Travelogues .............................................................................................................................

My Fuli Story: South-West China
Editor: Susan Blick from Australia     Edited Date:2005-11-22 16:13:41   Visitors:3837   
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 Yangshuo is the legendary back-packer hangout an hour south of Guilin on the Li River. I joined my friend Glyn, a local whom I'd met on a previous visit to China, and hired bicycles for the popular day trip of cycling in the surrounding picturesque countryside. We put our bikes on a boat to the small town of Fuli where Glyn's extended family live. Fuli is made up of about 100 people who live an agrarian lifestyle of the most simple form.

 The 50 minute trip downstream on the Li River was very soothing and once we arrived and unloaded our bikes we began the cycle to her family's farm. The path was small and bumpy as we crisscrossed the countryside, We rode across and around numerous fallow paddy fields - I was constantly stopping for photo opportunities. After about half an hour we arrived at Gyln's family's farm house.

 I was somewhat surprised that her family's farm was not quite as poor as I had imagined. By no means were they well off, just comfortable I guess, in a simplistic sort of way. Not unlike what I had seen in other South Asian countries.

 The house was made of stone and clay bricks and it was surrounded by a large concrete platform that was used for drying all sorts of produce. They also had a much smaller building that served as the kitchen and dining room. The farmland adjacent to the home was quite large. They grew sugar cane, rice (though was not in season at the time), numerous vegetables, along with some fruit trees. They kept pigs but not chickens, very unusual in China I thought. The number of times one is awoken by chickens or roosters in rural China is amazing, however, this was one wake up call I did not have to face here in Fuli.

 The main building was two storeys. The lower level served as a sparsly furnished lounge room containing 30cm high wooden stools and an old television propped-up on a table that looked at least 50 years old. On the second level were the sleeping quarters. Quite modest indeed! There wasn't more than one metre between any of us, and only Glyn's parents bed was partitioned off. The beds were merely blanket rolls on straw mats on the floor, all of which had seen better days.

 During my short stay I was surprised at the slow pace of life, (granted it was the middle of winter). Compared to the fast pace I was used to. This took some getting used to. No-one rushed about doing things. No-body had places to go. Nevertheless, I couldn't help myself and tried to make myself busy. I did odd jobs such as cutting and peeling sugar cane which turned out to be great to chew on, if a little fibrous! Mostly, I just wandered or cycled the fields and once even invited myself into a neighbours home and spent a few hours helping a very, very old woman prepare traditional Chinese herbal medicine. I didn't manage to sample any of this special brew as the stench was enough to know it must only be good for you, but I am sure it had helped to keep her alive long beyond the average lifespan for a Chinese peasant farmer.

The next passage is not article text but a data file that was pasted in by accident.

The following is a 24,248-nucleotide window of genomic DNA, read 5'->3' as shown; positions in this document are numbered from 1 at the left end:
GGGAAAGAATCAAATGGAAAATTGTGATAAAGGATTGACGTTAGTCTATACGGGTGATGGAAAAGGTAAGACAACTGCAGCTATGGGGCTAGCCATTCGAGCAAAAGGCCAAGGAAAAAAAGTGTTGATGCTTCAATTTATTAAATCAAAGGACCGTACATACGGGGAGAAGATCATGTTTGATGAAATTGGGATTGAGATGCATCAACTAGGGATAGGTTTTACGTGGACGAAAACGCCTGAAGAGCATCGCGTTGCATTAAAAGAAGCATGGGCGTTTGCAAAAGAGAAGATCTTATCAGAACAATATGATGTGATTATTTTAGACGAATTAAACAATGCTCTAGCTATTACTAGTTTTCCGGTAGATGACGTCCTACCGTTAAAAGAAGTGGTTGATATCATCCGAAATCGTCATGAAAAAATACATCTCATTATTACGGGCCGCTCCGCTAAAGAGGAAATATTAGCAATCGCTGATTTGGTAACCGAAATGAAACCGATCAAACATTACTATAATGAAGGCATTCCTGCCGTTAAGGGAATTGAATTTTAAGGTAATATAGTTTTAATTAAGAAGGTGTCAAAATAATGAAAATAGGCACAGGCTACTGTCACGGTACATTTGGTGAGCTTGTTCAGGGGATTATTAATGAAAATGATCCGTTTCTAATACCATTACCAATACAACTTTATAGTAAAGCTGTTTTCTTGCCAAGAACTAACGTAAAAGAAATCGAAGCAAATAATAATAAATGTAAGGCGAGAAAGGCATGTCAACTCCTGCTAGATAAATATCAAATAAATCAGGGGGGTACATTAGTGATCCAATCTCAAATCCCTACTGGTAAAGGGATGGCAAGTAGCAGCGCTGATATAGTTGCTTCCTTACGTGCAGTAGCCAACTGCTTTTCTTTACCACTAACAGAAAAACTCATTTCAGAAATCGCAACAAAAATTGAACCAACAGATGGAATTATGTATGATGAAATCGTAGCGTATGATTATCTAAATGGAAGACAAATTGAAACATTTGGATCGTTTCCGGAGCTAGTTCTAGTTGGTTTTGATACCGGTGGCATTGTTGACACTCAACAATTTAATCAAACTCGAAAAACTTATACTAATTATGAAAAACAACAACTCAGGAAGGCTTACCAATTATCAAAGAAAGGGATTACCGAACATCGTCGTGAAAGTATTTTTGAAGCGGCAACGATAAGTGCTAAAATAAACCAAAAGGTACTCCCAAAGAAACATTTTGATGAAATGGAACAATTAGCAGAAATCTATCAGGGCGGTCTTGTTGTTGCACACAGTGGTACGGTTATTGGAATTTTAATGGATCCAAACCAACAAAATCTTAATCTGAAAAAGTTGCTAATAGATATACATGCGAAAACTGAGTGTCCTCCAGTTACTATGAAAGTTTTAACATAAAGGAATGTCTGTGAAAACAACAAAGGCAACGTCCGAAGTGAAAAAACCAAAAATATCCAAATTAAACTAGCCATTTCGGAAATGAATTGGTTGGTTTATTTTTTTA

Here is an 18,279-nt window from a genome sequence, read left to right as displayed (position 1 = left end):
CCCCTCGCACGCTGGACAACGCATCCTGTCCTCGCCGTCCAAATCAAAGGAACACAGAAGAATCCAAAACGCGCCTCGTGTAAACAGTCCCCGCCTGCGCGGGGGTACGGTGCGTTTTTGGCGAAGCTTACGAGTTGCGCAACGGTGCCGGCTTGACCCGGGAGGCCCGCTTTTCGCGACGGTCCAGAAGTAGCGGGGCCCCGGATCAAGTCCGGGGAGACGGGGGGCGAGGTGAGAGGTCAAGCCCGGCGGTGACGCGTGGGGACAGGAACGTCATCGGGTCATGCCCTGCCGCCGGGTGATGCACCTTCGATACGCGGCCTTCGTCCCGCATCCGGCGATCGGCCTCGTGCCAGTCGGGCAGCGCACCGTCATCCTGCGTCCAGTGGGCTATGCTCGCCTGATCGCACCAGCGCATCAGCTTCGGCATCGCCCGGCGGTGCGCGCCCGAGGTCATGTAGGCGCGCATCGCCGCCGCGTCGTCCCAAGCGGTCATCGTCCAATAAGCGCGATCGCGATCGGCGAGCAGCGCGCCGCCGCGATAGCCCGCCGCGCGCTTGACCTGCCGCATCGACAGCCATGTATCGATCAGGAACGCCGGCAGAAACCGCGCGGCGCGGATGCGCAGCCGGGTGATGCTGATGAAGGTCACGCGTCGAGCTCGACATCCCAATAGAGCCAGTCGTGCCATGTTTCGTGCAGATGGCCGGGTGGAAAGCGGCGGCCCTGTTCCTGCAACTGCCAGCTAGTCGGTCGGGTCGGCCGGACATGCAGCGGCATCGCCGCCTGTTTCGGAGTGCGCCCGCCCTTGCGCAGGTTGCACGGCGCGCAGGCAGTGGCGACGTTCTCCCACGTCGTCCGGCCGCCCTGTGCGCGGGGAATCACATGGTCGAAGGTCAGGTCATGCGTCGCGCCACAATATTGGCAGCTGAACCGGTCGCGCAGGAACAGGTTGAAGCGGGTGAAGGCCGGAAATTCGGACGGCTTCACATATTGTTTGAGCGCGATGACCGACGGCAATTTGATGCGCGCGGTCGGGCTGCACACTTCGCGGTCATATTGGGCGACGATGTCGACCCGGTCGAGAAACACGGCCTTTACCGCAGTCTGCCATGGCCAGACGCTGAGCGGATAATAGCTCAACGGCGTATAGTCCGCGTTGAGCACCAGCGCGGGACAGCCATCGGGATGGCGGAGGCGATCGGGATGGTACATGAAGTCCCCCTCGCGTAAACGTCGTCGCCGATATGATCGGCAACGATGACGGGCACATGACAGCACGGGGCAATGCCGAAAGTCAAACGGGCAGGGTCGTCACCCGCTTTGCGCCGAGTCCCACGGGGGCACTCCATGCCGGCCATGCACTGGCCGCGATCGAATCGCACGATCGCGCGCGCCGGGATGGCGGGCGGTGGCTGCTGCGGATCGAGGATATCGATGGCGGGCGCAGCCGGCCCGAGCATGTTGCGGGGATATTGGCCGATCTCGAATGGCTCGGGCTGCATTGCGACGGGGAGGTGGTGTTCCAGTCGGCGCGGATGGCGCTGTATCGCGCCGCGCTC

I regularly helped cook meals which were mostly made up of pork and chicken dishes fried with leafy green vegetables, garlic stalks, eschallots, chilli and ginger and accompanied by steamed white rice. Generally the food was filling and tasty, although I wasn't too keen on the chicken dishes as the cooks had the habit of leaving all the splintered bones in, which you spat onto the floor whilst eating. Thankfully the dining is done apart from the main living quarters.

I felt at peace in Fuli, absorbing the scenery and appreciating the quiet and stillness of rural China. At first, it was a shock to be faced with such a slow pace of life and it took time to change down my gears. By the third day, I was well and truly relaxed and ready for the cycle all the way back to the small town activity of Yangshuo.

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